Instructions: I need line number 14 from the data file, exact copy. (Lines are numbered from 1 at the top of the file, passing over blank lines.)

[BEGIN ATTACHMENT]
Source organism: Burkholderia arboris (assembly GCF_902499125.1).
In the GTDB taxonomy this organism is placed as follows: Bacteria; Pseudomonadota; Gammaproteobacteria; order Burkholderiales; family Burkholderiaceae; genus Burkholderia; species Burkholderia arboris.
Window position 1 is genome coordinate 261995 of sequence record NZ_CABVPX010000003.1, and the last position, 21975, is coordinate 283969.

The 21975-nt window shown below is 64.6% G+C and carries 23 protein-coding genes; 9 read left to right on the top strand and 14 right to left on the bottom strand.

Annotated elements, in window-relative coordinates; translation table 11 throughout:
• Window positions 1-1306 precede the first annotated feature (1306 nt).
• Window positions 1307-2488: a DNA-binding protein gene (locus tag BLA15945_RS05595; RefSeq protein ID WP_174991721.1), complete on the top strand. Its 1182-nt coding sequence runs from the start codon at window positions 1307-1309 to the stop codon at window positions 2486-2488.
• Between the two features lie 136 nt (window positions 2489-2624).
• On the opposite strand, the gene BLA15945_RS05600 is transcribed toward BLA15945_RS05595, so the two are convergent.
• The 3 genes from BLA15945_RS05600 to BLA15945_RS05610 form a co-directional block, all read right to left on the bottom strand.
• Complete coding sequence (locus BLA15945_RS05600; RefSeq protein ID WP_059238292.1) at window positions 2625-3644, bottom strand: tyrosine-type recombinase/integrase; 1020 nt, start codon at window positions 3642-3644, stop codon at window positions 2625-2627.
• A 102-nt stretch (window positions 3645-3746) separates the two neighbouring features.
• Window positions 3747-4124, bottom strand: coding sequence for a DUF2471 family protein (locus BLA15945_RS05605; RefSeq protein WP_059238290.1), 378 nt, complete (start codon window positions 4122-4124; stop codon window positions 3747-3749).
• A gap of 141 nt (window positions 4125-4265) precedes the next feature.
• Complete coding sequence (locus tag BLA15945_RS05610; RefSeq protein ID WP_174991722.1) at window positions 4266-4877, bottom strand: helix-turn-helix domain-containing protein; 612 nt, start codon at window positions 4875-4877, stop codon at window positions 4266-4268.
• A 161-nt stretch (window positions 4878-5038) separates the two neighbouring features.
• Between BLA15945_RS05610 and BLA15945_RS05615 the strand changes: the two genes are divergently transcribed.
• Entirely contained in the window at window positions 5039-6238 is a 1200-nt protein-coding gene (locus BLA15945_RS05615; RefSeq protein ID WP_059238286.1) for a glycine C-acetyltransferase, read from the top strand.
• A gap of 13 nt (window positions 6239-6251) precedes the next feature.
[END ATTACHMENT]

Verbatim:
• A gap of 141 nt (window positions 4125-4265) precedes the next feature.